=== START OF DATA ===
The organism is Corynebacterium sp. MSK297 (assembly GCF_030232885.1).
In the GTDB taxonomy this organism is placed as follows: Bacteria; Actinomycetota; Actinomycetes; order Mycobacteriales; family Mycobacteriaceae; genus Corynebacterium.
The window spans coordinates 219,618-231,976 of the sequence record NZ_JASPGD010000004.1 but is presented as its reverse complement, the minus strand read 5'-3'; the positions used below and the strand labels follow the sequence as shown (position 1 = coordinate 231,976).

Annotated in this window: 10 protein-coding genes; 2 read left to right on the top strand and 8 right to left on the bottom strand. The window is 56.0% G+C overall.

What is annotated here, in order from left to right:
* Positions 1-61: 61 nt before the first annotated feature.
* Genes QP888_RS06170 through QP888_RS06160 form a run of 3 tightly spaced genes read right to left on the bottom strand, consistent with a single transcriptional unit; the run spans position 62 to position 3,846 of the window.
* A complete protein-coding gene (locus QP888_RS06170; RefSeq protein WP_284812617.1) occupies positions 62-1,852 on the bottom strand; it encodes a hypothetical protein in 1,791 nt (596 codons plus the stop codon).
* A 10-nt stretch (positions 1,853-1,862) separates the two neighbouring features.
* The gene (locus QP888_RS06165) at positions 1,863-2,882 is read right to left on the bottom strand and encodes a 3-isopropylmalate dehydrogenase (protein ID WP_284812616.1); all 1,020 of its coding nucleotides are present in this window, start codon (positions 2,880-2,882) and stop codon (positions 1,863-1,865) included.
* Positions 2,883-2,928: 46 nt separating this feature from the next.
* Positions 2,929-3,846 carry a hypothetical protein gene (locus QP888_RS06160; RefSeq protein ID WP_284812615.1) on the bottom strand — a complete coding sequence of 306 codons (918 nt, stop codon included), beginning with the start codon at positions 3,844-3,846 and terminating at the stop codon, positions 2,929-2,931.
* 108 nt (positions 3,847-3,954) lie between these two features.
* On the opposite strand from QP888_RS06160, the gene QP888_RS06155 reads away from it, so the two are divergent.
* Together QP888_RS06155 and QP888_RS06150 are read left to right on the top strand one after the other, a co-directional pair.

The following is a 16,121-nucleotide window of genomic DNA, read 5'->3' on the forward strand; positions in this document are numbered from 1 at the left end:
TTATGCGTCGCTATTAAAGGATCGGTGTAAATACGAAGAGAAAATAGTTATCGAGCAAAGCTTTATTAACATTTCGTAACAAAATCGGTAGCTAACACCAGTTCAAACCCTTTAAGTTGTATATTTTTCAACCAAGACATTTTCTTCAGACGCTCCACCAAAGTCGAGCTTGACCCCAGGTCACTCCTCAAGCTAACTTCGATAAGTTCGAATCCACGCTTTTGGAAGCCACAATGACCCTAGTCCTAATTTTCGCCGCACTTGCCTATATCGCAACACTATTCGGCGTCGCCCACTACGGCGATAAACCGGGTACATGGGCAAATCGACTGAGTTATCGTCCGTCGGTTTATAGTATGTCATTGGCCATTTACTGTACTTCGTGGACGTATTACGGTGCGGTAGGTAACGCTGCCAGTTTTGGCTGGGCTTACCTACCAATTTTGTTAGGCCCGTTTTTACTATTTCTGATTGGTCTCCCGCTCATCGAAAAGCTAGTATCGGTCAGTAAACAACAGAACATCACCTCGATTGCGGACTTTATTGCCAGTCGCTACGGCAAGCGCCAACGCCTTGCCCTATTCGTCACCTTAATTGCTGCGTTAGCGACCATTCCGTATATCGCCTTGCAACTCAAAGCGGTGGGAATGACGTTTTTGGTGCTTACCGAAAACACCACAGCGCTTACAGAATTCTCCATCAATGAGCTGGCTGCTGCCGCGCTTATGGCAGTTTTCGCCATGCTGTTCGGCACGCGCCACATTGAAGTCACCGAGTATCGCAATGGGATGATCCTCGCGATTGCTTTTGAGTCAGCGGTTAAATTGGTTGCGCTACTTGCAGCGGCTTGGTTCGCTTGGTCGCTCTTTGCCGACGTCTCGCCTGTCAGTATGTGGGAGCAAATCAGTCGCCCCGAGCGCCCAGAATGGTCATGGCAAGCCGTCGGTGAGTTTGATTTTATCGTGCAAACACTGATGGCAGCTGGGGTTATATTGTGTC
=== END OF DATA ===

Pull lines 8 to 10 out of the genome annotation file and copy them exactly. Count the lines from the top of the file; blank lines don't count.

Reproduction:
* A complete protein-coding gene (locus QP888_RS06170; RefSeq protein WP_284812617.1) occupies positions 62-1,852 on the bottom strand; it encodes a hypothetical protein in 1,791 nt (596 codons plus the stop codon).
* A 10-nt stretch (positions 1,853-1,862) separates the two neighbouring features.
* The gene (locus QP888_RS06165) at positions 1,863-2,882 is read right to left on the bottom strand and encodes a 3-isopropylmalate dehydrogenase (protein ID WP_284812616.1); all 1,020 of its coding nucleotides are present in this window, start codon (positions 2,880-2,882) and stop codon (positions 1,863-1,865) included.